Mary McCashin shared the following letter to the editor. McCashin was born in Mocksville, N.C., where she grew up on a working horse farm. She lives in Nashville.
Growing up, I always thought being a farm kid was the best childhood. It was a bit isolating at times, but so long as I had my dog and my pony, I was a happy kid.
Kids at school thought that coming out to the farm was so cool. They couldn’t believe the wide open spaces and the fact that it was perfectly OK to show up to the dinner table covered in dirt. Having eight to 13 dogs was normal to us and blew everyone else’s minds, especially the fact that they all slept inside. Our home has always been open to people who needed a break from city life, and our kitchen table has been a refuge for many a teenager looking for some guidance in life.
My brother and I were always taught to pitch in, and we had our chore lists to attend to. We helped haul water to the horses when pipes froze in the winter, and we helped drive trucks and toss hay bales in the summer. We mucked stalls on Christmas Day, and I teeter-tottered after the vet like he was some sort of religious figure.
I grew up thinking this was a perfectly normal life. Nowadays, I think it was a perfectly extraordinary life.
I’ve always been grateful for the life I was born into, the life of a country kid. My dad died Aug. 1, 2013. He suffered a sudden stroke at 74 years old. He was headed out to mow pastures when it happened, something that could not have been more fitting. After his death, this whole new appreciation for farm life began to grow. Suddenly, I was even more thankful to my parents for teaching me about hard work and responsibility.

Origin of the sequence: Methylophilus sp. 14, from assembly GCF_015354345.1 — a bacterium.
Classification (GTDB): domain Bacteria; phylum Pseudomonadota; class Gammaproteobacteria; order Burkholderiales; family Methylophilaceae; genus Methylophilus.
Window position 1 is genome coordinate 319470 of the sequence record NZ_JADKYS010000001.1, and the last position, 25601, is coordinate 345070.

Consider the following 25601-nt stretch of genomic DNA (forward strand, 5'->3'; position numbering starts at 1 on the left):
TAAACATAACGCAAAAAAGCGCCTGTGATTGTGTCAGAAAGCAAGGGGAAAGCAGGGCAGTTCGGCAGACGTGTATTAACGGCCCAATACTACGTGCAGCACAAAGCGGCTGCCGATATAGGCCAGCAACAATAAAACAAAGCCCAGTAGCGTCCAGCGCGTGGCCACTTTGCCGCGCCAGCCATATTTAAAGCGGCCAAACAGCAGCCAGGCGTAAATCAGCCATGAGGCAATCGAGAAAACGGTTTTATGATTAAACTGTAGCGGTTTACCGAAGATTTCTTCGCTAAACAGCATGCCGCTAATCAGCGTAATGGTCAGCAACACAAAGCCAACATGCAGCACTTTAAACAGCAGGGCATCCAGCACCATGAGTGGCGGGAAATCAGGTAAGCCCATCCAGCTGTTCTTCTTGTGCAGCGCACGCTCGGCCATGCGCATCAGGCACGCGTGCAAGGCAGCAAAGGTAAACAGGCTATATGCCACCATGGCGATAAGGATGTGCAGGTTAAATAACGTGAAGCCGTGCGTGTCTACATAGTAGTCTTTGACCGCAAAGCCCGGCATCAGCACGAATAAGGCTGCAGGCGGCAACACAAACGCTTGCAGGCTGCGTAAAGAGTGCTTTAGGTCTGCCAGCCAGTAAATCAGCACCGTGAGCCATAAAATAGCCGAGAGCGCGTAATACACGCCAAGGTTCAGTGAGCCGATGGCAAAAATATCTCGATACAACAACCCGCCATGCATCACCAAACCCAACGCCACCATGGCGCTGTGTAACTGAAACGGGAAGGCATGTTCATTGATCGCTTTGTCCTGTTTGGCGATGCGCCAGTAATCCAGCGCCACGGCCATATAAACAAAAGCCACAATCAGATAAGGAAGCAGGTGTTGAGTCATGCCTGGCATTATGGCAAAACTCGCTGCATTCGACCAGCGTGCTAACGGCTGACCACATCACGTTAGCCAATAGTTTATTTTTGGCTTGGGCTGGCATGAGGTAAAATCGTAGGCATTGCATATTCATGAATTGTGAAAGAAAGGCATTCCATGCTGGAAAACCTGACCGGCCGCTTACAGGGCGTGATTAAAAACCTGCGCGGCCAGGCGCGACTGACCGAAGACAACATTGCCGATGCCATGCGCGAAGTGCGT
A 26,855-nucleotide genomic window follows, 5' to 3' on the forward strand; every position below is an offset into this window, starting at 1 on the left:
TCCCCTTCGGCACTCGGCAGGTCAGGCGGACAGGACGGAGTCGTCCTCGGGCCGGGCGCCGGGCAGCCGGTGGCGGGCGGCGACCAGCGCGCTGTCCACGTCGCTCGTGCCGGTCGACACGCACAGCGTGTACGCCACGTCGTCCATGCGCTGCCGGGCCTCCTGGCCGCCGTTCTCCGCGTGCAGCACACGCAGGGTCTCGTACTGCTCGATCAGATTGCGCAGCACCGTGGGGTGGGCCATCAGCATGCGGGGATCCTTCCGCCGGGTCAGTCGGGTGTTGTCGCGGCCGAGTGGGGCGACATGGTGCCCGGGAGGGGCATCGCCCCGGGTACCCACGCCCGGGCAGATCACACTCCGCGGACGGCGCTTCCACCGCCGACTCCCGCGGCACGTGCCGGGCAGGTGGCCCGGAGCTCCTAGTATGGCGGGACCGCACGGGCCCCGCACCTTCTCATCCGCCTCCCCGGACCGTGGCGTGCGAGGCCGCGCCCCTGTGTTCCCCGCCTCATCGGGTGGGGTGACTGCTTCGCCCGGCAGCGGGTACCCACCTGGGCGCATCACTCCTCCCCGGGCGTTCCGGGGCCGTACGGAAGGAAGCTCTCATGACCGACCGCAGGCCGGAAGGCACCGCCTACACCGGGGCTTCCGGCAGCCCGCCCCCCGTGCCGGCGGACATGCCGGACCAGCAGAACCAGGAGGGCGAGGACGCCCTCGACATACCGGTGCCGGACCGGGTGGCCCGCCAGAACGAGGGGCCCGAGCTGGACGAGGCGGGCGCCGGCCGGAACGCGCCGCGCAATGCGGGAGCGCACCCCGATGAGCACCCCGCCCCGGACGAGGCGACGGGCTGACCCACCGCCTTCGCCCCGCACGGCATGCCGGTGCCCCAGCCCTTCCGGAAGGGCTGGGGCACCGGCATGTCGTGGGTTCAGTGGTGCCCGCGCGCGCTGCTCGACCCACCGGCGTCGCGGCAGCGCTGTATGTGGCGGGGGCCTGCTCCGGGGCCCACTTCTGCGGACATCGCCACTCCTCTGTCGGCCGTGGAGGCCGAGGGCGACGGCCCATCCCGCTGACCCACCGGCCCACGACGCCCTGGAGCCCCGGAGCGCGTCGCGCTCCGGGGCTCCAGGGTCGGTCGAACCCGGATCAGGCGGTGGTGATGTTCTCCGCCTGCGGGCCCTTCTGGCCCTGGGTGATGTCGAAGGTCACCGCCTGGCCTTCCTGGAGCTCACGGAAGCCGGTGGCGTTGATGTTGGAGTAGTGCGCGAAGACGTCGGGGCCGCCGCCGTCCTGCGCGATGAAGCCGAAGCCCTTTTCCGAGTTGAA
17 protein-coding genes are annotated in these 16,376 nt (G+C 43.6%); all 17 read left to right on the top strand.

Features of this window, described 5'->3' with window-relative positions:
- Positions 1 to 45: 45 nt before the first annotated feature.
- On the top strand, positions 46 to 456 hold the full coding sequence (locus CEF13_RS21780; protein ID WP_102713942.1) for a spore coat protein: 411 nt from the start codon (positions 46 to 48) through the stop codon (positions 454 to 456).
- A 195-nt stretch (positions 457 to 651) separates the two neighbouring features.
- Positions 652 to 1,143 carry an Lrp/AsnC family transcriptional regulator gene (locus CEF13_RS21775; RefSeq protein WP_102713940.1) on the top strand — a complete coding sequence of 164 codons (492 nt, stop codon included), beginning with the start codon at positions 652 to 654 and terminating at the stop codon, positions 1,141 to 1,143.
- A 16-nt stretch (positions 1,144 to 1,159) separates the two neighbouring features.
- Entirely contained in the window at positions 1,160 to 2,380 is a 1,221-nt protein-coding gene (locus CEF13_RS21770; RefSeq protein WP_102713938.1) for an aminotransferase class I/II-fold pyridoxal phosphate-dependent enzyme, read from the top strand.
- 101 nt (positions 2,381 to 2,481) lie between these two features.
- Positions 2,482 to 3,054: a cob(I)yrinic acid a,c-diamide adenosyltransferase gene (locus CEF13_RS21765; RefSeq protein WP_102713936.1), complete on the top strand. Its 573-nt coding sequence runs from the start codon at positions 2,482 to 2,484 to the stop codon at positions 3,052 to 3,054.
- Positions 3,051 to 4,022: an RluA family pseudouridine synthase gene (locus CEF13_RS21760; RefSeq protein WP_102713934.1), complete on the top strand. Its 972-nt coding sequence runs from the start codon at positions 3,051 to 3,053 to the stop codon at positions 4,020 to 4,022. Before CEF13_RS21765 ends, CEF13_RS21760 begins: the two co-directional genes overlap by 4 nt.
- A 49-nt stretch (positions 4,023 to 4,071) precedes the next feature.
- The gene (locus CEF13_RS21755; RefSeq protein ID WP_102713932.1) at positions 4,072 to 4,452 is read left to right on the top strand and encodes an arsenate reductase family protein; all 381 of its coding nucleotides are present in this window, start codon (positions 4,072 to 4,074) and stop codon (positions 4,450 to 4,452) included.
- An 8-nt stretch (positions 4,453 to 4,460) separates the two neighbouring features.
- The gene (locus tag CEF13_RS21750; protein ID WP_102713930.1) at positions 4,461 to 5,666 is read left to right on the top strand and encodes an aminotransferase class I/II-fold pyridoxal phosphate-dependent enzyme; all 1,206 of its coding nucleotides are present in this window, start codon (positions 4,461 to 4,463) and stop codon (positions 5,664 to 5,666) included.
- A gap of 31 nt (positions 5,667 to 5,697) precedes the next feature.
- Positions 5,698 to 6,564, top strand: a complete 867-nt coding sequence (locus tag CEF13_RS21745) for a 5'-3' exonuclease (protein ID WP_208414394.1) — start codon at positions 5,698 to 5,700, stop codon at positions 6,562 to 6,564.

I was even more indebted to my dad for teaching my about horses, teaching me everything I know about my greatest passion. It’s hard to explain to some people how being around horses can lessen your anxiety or clear you head, but my parents always understood that. Any ride, even one where you end up with a mouth full of sand, is a good ride. You learn something every time you hit the dirt or achieve a training goal.
I had a whole newfound respect for the work my parents and my brother do every day, and to be honest, I miss it.
I suddenly became more nostalgic about growing up riding around in tractor buckets and farm trucks that didn’t have working seat belts (sorry, Mom); crawling in and out of feed bins; and climbing up and down the ladder to our loft. I love that my family has had the same farrier for more than 20 years, and he still ruffles my hair like he did when I was 4.
The loyalty that comes with farm life is invaluable. Someone’s word actually means something, and a gentlemen’s agreement is considered a binding contract. I love that fact that when someone mentions a "20-10-10", I think of a fertilizer mixture. The smell of cow patties makes me smile, and the roar of the drag strip is simply background noise.
Dad’s death taught me that there’s no time for distractions, there’s no time for games or tolerating people whose word you doubt. Dad’s death has made me crave real people and real things, the very things I grew up with.
Dad always had this code. He never told you the exact rules, but you learned them. Dad had this stare that told you when you were on the right track and, God forbid, the stare that let you know you were wrong. Always be honest and straightforward, don’t take advantage of people, don’t go back on your word, be respectful, be a good worker, be gentle with animals, trust you gut--and you’d better follow traffic laws.
There are more important things than being upset that your Starbucks order wasn’t right or that you had to wait in line at the pharmacy. There’s a better, and far simpler, mindset at hand. If only people took a step back and realized that it takes monumentally less energy to be real and honest than it does to play games or create drama out of thin air.
There’s work to be done, son.